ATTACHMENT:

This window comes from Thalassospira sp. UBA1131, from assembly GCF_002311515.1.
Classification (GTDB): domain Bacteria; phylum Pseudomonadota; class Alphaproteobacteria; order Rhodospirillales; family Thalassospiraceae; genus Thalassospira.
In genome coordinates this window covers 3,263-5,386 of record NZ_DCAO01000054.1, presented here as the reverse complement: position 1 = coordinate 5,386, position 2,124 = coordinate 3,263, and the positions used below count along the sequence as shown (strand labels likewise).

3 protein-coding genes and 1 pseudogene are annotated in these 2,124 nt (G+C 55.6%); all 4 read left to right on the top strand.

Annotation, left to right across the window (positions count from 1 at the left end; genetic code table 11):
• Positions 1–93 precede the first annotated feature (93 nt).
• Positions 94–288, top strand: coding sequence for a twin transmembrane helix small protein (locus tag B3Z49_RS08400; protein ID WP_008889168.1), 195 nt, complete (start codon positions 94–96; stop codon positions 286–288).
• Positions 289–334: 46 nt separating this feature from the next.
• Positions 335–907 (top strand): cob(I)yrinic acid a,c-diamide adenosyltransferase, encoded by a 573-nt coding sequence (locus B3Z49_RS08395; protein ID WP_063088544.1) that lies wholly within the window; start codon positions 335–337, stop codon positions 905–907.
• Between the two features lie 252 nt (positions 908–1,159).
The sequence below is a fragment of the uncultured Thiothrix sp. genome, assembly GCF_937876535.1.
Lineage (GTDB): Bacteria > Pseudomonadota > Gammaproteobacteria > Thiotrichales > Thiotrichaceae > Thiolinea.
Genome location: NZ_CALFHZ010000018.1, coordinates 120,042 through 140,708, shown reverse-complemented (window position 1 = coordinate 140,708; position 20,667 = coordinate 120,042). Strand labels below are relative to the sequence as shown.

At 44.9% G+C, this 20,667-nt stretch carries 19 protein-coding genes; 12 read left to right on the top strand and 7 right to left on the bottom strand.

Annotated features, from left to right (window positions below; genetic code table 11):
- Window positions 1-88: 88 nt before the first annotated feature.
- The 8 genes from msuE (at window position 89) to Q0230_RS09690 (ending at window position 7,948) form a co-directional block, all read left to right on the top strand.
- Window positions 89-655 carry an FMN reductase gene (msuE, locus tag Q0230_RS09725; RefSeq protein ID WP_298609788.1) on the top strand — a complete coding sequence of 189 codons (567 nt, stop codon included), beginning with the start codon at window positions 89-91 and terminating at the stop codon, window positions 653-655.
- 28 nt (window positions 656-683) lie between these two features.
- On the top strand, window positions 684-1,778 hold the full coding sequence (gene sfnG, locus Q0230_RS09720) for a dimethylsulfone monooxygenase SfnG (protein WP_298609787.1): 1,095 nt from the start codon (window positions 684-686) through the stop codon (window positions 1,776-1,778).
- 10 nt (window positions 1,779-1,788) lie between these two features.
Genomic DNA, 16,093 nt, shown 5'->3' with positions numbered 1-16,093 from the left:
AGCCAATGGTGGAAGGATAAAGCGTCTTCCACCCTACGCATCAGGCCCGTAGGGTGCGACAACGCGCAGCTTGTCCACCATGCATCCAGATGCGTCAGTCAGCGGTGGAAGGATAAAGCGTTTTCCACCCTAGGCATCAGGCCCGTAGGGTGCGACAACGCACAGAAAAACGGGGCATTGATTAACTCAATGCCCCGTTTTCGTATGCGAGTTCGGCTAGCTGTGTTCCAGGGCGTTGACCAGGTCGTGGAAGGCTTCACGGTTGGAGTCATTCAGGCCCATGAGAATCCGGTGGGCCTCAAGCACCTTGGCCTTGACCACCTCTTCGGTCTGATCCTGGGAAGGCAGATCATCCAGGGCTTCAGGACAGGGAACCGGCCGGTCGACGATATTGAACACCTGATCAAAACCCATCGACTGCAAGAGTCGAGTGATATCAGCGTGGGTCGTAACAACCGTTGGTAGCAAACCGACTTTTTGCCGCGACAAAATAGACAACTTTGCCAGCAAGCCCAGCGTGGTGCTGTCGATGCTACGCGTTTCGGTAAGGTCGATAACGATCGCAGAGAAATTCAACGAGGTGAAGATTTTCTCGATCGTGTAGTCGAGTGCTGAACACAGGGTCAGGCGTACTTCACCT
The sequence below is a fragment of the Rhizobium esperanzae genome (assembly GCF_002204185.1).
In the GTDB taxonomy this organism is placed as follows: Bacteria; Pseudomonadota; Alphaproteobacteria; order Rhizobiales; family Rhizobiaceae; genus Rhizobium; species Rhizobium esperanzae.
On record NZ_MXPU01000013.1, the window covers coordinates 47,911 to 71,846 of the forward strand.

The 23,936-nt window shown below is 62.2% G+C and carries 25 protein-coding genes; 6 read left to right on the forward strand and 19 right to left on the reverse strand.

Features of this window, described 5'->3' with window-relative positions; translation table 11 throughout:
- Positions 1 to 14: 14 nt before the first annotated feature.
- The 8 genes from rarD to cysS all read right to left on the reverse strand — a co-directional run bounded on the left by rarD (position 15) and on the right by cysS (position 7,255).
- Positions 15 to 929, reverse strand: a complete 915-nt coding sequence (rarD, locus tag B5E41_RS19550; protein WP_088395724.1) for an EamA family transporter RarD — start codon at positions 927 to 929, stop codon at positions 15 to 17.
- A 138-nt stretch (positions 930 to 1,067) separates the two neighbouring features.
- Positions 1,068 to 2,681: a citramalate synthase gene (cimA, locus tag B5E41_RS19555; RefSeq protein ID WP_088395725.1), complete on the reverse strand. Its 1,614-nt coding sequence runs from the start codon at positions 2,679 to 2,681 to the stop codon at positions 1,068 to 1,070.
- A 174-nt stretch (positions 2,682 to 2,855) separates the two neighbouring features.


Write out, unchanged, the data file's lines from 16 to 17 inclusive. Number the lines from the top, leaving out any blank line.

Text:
- Window positions 1-88: 88 nt before the first annotated feature.
- The 8 genes from msuE (at window position 89) to Q0230_RS09690 (ending at window position 7,948) form a co-directional block, all read left to right on the top strand.